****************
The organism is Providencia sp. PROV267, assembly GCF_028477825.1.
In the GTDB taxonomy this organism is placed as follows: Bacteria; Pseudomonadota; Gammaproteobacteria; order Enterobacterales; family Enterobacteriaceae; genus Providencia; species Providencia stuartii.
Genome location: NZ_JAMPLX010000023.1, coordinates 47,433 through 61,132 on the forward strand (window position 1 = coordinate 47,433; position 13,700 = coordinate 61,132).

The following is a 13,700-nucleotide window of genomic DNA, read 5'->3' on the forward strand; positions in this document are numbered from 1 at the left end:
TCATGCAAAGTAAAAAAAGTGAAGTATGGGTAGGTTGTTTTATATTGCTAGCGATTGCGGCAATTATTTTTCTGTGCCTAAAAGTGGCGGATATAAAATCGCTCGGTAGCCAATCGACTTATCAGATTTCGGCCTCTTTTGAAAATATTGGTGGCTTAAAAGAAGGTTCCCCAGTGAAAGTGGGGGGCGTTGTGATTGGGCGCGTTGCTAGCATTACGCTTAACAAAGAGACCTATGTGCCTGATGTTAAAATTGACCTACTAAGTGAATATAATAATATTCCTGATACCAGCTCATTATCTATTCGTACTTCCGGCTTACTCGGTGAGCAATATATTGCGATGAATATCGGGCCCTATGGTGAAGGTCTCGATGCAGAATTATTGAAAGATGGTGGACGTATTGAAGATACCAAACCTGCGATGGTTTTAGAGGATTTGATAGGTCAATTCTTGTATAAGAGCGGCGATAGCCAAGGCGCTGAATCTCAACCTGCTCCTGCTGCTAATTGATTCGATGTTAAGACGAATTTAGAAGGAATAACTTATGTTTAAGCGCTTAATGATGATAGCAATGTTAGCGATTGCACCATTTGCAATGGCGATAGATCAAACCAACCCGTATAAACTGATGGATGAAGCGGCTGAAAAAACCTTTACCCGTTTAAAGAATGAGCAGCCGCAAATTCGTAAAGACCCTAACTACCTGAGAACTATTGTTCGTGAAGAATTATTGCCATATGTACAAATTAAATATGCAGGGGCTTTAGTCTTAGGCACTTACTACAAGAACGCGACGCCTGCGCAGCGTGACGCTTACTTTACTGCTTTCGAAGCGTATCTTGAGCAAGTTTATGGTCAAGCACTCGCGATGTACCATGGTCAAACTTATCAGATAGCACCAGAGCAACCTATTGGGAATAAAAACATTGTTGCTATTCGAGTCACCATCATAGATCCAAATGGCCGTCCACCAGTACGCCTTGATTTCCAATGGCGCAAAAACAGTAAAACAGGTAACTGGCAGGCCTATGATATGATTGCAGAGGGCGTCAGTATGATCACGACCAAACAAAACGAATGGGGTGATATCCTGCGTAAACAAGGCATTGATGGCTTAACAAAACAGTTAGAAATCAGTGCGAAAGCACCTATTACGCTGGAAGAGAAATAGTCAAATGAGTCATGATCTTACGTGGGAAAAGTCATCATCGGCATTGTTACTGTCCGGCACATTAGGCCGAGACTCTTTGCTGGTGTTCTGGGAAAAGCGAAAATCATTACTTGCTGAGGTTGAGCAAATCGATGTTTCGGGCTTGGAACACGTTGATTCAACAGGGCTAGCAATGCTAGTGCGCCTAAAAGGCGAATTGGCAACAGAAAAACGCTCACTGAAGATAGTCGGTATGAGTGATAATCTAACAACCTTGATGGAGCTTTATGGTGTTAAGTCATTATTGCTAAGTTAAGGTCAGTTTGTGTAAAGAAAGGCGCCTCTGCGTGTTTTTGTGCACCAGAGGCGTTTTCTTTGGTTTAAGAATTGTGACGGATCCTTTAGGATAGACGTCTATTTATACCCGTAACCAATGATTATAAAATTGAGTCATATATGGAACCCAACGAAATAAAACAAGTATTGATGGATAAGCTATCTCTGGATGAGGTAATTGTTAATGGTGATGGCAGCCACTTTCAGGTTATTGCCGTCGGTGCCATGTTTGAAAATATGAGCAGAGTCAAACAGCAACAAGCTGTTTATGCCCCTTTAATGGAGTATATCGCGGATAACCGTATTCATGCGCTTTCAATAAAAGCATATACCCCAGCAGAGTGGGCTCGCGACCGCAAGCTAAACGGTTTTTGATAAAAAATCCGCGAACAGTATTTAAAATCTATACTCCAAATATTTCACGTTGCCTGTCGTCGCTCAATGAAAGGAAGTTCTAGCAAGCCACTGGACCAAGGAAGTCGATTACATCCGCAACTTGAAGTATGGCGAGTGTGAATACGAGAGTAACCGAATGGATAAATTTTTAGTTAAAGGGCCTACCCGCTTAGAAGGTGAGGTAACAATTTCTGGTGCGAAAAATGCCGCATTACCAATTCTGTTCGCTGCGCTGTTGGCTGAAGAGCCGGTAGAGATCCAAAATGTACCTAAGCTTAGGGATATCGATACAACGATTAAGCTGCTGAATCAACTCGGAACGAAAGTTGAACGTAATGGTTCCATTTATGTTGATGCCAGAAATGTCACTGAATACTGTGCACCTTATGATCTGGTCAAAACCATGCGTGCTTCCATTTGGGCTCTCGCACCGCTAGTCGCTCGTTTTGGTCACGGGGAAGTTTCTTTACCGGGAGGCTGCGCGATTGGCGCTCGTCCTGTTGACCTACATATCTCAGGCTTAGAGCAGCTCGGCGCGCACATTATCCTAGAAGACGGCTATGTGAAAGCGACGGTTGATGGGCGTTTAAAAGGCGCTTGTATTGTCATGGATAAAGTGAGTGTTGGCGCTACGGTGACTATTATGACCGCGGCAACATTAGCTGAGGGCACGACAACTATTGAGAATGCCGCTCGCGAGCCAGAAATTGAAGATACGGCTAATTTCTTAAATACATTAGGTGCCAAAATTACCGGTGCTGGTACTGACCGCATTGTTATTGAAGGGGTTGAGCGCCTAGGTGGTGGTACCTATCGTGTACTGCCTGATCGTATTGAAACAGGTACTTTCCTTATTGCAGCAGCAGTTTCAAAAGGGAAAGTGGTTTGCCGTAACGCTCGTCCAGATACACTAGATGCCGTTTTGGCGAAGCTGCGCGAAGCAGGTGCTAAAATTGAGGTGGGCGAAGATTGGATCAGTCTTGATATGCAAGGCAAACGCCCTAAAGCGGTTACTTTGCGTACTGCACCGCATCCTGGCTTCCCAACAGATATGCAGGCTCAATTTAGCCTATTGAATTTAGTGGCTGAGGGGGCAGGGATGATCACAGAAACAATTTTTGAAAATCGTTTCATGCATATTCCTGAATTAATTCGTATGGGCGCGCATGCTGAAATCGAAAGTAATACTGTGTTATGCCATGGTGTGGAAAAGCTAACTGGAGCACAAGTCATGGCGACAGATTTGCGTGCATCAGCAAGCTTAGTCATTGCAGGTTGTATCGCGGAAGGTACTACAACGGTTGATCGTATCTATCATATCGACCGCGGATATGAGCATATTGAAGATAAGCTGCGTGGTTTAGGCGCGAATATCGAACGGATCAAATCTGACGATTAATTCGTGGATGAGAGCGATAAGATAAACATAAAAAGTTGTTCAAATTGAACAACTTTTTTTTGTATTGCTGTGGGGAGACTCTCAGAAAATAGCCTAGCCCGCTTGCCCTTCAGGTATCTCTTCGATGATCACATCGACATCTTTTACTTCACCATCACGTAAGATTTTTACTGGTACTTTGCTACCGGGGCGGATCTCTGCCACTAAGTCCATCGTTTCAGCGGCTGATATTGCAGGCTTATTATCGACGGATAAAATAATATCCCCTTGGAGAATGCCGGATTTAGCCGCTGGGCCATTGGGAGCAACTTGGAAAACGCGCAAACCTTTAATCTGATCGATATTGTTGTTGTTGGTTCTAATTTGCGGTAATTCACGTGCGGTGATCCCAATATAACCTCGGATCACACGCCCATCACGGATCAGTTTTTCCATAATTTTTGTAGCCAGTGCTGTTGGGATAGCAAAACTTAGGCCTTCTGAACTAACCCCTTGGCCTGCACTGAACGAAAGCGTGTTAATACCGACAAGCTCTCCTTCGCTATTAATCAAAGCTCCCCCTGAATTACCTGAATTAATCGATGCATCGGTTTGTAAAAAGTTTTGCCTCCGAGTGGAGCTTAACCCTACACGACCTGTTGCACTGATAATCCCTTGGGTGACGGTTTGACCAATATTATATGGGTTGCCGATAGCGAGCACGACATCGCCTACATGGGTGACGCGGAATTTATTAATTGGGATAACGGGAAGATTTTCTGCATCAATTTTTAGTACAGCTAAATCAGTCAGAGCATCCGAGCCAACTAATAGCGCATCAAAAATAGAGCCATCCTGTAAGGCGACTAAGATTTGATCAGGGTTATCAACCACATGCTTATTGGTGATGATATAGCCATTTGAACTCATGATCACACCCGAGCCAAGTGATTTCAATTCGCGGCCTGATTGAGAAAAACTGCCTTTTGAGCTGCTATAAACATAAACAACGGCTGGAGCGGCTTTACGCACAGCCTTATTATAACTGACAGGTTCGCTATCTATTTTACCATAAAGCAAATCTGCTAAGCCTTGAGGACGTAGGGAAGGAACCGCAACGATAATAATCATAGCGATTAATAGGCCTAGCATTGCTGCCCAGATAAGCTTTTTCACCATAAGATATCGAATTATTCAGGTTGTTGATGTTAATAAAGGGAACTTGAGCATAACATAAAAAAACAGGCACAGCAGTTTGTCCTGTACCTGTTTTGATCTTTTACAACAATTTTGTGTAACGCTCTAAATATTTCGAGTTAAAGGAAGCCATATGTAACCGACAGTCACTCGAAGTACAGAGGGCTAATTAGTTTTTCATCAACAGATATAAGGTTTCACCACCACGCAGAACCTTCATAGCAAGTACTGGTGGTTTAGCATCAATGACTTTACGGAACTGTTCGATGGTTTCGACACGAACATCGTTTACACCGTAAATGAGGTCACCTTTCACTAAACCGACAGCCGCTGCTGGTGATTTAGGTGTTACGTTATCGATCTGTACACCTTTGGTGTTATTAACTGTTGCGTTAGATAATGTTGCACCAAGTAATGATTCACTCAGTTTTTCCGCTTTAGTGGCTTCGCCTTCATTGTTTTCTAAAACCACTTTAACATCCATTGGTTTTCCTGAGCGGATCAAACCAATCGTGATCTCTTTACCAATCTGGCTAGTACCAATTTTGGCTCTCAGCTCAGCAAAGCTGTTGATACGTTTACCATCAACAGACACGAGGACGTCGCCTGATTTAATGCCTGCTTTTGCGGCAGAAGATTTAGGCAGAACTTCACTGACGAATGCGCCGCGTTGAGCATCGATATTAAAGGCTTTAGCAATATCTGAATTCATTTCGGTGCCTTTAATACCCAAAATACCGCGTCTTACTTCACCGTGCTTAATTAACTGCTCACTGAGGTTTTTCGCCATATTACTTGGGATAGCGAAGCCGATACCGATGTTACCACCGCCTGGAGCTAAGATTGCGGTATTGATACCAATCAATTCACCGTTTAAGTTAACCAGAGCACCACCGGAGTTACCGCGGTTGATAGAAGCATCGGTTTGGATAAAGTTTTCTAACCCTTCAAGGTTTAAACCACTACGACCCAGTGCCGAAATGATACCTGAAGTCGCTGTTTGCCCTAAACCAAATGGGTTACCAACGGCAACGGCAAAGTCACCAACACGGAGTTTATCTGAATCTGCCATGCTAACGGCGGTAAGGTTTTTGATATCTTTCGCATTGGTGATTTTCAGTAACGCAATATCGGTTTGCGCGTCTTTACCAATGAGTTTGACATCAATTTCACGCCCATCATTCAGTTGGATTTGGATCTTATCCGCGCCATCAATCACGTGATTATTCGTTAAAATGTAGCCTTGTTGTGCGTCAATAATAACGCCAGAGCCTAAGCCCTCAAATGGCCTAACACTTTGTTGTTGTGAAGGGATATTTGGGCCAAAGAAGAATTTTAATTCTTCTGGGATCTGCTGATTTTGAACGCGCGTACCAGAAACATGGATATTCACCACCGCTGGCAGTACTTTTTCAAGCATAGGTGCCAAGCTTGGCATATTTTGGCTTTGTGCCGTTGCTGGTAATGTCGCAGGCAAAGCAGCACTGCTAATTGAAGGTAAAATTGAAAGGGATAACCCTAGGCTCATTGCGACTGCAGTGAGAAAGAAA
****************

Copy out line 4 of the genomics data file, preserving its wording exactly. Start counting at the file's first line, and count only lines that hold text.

The following is a 13,700-nucleotide window of genomic DNA, read 5'->3' on the forward strand; positions in this document are numbered from 1 at the left end: